Sep 25, 2014 Categories: Media Relations Tags: Brand Visibility, Communications Program, Strategy

blurred linesIn a recent Financial Times Magazine feature piece, FT’s US news editor, Andrew Edgecliffe-Johnson, examines the muddying of the waters between journalism and PR known as “brand journalism.” The piece–a must read for PR professionals and journalists—delves into this relatively new form of reporting in which the content is produced by companies and marketed using the tools of social media and digital publishing  to speak directly to consumer. The practice is rapidly becoming one of the biggest hot button issues facing journalism today.

At the crux of the debate is whether brand journalism passes for journalism in today’s BuzzFeed-ified media landscape. Brand journalism also tends to assume readers are aware of conflicts of interest and are able to draw their own conclusions about the credibility of the information. Fortune 500 companies such as General Electric, Apple, General Motors, Nissan and others have warmed to the practice of late, allowing them to sidestep traditional media (while shielding senior executives from unwanted questions)  to get their message across.

One of the other main drivers for the rise of brand journalism is the widespread cost cutting and layoffs that have affected newsrooms for nearly a decade. As Edgecliffe-Johson notes:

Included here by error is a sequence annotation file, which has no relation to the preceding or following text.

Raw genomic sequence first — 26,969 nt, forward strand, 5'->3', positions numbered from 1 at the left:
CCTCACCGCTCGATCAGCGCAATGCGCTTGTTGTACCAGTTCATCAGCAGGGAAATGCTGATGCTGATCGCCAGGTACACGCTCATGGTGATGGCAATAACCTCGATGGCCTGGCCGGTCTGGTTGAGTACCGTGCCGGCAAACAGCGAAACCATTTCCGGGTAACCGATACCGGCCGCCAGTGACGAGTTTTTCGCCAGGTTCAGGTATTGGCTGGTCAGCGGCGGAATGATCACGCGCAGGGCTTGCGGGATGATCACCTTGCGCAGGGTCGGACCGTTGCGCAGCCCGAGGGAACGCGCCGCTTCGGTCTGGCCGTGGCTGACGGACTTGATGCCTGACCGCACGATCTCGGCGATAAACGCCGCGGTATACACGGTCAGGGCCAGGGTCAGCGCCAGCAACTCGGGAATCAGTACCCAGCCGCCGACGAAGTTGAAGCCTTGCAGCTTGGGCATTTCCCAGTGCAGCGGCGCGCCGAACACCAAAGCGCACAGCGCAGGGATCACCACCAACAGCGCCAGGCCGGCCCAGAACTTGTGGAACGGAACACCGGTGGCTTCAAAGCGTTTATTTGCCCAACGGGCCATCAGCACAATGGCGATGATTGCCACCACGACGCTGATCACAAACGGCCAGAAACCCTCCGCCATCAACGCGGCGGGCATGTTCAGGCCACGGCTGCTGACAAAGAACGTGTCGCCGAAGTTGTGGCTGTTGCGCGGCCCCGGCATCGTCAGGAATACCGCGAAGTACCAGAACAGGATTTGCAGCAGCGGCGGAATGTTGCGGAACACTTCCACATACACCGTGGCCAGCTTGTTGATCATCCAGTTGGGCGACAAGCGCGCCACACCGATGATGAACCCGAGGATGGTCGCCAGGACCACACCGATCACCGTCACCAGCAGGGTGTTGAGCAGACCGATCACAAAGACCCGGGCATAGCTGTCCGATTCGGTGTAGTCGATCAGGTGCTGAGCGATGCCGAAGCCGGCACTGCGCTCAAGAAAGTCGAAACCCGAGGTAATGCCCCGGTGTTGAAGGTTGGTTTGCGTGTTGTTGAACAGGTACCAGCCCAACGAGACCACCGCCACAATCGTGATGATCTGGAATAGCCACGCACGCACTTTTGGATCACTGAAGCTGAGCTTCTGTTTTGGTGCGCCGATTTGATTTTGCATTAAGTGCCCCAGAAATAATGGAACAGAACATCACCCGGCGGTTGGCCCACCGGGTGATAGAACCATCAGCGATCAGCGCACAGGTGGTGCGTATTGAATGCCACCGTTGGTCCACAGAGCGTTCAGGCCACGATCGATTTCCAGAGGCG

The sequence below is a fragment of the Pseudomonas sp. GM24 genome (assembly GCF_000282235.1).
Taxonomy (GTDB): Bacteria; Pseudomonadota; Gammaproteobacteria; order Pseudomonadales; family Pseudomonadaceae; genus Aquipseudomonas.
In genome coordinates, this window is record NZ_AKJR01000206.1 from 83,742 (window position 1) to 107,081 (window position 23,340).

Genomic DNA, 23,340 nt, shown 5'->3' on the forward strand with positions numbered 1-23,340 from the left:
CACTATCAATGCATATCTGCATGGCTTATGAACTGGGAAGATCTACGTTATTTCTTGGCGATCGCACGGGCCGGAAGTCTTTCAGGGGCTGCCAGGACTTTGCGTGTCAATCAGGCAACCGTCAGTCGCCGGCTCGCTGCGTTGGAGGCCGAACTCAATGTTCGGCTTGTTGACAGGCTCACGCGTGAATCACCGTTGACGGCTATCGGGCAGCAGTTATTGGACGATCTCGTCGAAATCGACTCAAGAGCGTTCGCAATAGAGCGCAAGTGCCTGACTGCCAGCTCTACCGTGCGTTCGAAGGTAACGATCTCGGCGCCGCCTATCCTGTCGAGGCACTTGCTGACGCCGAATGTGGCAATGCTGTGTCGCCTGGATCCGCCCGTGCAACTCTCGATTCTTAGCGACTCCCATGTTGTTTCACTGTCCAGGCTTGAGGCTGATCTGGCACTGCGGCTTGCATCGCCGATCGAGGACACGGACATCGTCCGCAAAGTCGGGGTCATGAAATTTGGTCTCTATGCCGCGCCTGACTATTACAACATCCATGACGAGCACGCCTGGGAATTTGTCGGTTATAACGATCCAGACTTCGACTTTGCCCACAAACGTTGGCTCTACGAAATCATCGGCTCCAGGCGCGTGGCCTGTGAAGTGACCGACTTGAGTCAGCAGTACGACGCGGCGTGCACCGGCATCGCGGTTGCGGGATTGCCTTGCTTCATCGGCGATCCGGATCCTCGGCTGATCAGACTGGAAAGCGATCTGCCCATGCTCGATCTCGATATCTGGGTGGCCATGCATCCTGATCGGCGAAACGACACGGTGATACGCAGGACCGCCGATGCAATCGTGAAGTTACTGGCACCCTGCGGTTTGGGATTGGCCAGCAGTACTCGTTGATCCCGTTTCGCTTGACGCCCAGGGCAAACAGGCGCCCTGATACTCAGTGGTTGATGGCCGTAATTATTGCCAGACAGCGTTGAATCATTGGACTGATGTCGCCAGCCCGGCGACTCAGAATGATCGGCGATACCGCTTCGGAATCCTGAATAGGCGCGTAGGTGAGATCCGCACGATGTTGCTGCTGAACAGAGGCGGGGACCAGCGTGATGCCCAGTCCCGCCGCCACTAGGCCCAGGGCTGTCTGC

“Employment in US newsrooms has fallen by a third since 2006, according to the American Society of News Editors, but PR is growing. Global PR revenues increased 11 per cent last year to almost $12.5bn, according to an industry study entitled The Holmes Report. For every working journalist in America, there are now 4.6 PR people, according to the US Bureau of Labor Statistics, up from 3.2 a decade ago.”

Think about that for a second: for every journalist there are nearly FIVE public relations professionals. And that is actually down slightly from the 5.3 to 1 ratio in 2009, but considerably higher than the 3.2 to 1 margin that existed a decade ago, according to 2013 U.S. Bureau of Labor Statistics data analyzed by the Pew Research Center.

As newsrooms continue to search for ways to do more with fewer resources, and as companies continue to find success in bypassing traditional media outlets, the likelier it seems that brand journalism is here to stay.  Of course, journalism roles aren’t the only ones changing. The role of the traditional PR practitioner is evolving, too, as communications is becoming more about SEO and social media than pure press coverage.

-Scott Lessne

Photo via Flickr Account JasonParis